Ukraine's other war: Bat­tling eco­nomic frailty

The Pak Banker - - OPINION - Mar­ton Eder & Natasha Doff

Ukraine is fight­ing two wars. One is its strug­gle to dis­lodge pro-Rus­sian sep­a­ratists from its east­ern­most prov­inces. The other is a bat­tle to re­shape an econ­omy that's buck­ling un­der the weight of cor­rup­tion, mis­man­age­ment and two decades of post-Soviet ne­glect. The shoot­ing war in­volves grap­pling with a big en­emy, Rus­sia. The eco­nomic one re­quires grap­pling with Rus­sia too, but also with big friends, in­clud­ing the U.S. and Euro­pean Union. They've ar­ranged for $40 bil­lion in aid that comes with taut strings at­tached. It's con­di­tioned on en­act­ing un­pop­u­lar mea­sures to curb sub­si­dies that cit­i­zens use to pay for heat, and re­lies on for­eign cred­i­tors to for­give some of Ukraine's debt.

Armed con­flict has dec­i­mated Ukraine's in­dus­trial heart­land, home to much of the na­tion's coal, steel and ma­chine-build­ing. The econ­omy shrank by al­most 7 per­cent in 2014, and Ukraine's Na­tional Bank pre­dicts that growth won't re­turn be­fore 2016. The slump has turned the cur­rency, the hryv­nia, into the world's worst per­former, mak­ing it harder for the gov­ern­ment to re­pay its for­eign debt. Debt is the crux of Ukraine's short­term eco­nomic prob­lems. It owes $23 bil­lion to for­eign in­vestors, money it can't re­pay un­less cred­i­tors like the fund gi­ant Franklin Tem­ple­ton agree to new terms. If no deal is reached by Sept. 23, when the first Ukrainian bond pay­ment is due, the coun­try risks de­fault. Ukraine also owes $3 bil­lion to Rus­sia, which has threat­ened to go to court if pay- ments are late. The long-term chal­lenge is at least as thorny: con­vinc­ing for­eign com­pa­nies that Ukraine is a safe place to in­vest, de­spite the mil­i­tary stand­still in the east.

Torn be­tween Rus­sia and the rest of Europe, Ukraine's 44 mil­lion peo­ple have made lit­tle eco­nomic head- way since the Soviet Union's demise. Re­form­ers who came to power in the non­vi­o­lent 2004 protest move­ment dubbed the Or­ange Revo­lu­tion failed to de­liver on prom­ises to steer the coun­try to­ward the Euro­pean main­stream, leav­ing a clique of bil­lion­aire busi­ness­men in con­trol. These oli- garchs ran the na­tion's big­gest en­ter­prises and were rep­re­sented by con­flict­ing fac­tions in par­lia­ment. Cor­rup­tion is ram­pant: Ukraine ranks 142nd of 175 coun­tries in Trans­parency In­ter­na­tional's an­nual sur­vey of per­ceived free­dom from graft. Eco­nomic out­put per capita has lagged by com­par­i­son to the EU's eastern mem­bers. New lead­ers, led by a gen­er­a­tion of self-styled re­form­ers, rose in 2014 af­ter street protests de­posed the pro-Rus­sian pres­i­dent, Vik­tor Yanukovych. They've promised to mod­ern­ize Ukraine's energy and le­gal sys­tems and to en­force anti-graft mea­sures en­acted in 2014. In July, the IMF said that "signs of sta­bil­ity are emerg­ing."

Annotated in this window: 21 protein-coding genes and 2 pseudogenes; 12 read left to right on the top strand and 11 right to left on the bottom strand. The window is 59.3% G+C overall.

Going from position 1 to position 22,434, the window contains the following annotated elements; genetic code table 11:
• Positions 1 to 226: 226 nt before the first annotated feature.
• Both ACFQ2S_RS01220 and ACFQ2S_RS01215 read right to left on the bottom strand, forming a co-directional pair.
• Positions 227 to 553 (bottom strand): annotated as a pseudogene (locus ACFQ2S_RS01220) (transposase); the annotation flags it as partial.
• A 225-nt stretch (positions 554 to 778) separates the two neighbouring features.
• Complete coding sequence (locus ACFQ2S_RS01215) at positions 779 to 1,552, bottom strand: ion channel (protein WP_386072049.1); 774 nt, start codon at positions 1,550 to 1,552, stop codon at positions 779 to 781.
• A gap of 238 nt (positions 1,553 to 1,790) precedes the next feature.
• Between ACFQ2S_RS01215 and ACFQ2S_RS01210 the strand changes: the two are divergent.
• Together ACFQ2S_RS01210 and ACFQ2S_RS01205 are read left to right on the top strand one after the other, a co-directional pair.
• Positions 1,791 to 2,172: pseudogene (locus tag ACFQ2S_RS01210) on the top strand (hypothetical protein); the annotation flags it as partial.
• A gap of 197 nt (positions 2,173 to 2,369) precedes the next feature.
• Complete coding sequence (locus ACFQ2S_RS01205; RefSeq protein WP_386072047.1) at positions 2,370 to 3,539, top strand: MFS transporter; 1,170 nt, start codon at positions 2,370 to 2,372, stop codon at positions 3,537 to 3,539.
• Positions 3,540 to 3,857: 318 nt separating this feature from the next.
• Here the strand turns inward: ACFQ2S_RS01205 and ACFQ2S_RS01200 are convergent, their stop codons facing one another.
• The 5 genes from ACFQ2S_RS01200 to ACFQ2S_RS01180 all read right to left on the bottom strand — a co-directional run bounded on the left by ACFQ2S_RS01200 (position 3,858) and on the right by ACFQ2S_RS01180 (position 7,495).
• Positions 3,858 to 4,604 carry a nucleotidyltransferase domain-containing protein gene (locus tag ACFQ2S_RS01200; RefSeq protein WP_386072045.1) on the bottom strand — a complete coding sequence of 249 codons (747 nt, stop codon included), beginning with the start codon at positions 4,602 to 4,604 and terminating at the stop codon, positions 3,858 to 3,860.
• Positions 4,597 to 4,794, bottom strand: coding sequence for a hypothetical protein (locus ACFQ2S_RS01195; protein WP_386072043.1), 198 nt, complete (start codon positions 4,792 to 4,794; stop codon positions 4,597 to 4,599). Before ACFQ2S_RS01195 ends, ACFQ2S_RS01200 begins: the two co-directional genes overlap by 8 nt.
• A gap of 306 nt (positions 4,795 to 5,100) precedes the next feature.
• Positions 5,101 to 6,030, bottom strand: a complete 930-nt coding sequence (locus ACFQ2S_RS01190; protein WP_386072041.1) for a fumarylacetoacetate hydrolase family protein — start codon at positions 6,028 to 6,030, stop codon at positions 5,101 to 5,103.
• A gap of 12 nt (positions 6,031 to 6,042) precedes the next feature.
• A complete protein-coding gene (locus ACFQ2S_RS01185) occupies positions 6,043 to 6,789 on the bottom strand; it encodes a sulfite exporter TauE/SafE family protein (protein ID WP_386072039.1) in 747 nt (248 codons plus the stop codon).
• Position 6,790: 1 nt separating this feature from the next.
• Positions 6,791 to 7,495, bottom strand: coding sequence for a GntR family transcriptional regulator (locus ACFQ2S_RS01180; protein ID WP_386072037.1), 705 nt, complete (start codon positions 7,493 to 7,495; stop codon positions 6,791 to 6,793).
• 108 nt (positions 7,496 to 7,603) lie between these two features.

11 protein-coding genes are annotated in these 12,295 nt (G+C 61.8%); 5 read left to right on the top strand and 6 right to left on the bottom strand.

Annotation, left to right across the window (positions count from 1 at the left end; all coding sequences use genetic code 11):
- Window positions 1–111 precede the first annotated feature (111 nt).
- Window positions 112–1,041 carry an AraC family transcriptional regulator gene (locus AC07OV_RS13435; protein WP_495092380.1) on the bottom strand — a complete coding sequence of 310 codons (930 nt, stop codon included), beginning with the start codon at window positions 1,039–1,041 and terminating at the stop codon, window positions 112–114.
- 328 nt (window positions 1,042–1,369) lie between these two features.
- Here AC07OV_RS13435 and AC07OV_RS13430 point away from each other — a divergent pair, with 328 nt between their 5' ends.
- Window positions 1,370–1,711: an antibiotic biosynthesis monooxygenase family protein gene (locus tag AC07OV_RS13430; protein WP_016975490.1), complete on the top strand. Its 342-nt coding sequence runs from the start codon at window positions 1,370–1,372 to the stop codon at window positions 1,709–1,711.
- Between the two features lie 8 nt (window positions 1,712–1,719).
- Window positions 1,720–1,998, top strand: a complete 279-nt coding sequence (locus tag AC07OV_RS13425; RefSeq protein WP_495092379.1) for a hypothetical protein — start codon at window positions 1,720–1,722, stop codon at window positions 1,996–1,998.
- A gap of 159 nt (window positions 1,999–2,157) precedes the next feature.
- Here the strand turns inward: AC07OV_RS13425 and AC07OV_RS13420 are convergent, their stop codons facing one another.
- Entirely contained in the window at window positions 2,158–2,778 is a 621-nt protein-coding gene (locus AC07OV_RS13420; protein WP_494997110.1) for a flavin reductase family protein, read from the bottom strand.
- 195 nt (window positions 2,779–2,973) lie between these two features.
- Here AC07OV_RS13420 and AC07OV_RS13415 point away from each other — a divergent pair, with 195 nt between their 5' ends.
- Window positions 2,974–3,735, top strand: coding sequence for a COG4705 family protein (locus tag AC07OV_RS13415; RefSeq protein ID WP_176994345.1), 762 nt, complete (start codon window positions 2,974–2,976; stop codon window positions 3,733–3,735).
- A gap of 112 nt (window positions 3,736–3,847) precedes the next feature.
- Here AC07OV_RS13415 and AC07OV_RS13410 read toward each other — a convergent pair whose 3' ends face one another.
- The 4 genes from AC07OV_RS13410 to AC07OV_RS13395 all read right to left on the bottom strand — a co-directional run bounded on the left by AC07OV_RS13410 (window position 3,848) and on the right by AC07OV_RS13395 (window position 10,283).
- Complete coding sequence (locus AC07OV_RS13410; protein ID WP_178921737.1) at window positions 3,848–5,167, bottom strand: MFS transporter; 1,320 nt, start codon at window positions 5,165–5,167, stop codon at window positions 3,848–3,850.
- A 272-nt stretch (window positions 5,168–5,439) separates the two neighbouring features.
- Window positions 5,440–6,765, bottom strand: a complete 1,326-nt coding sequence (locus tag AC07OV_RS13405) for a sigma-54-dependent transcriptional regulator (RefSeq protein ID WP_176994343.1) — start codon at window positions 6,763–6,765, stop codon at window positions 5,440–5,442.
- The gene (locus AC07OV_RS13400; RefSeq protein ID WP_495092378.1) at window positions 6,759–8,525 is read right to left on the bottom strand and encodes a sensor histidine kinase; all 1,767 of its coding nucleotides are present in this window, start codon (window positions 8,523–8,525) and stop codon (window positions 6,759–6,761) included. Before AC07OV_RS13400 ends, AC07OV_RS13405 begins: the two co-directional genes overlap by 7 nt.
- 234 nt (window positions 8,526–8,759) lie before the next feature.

Ukraine's route to eco­nomic in­de­pen­dence and growth is blocked by for­mi­da­ble ob­sta­cles. The gov­ern­ment's four-year trans­for­ma­tion plan in­cludes re­duc­ing sub­si­dies for house­hold energy spend­ing and pros­e­cut­ing cor­rupt of­fi­cials in tri­als broad­cast on live TV. It's ask­ing cit­i­zens to en­dure cuts in heat­ing sub­si­dies, in­fla­tion ac­cel­er­at­ing past 60 per­cent in April, and a freeze in pen­sions and wages. That's while try­ing to wean it­self from de­pen­dence on Rus­sian gas. Ukraine also wants to find a way to deepen eco­nomic and mil­i­tary co­op­er­a­tion with al­lies to move to­ward closer in­te­gra­tion with the EU, with­out up­set­ting a frag­ile cease-fire in the east. Mil­i­tary con­flict is help­ing main­tain public sup­port for the over­haul pro­gram, which faces daunt­ing risks, ac­cord­ing to the IMF. Suc­cess will mostly de­pend on Rus­sia. Pres­i­dent Vladimir Putin has shown lit­tle in­cli­na­tion to tol­er­ate los­ing a for­mer Soviet re­pub­lic from his sphere of in­flu­ence or to bend to U.S. and EU sanc­tions.

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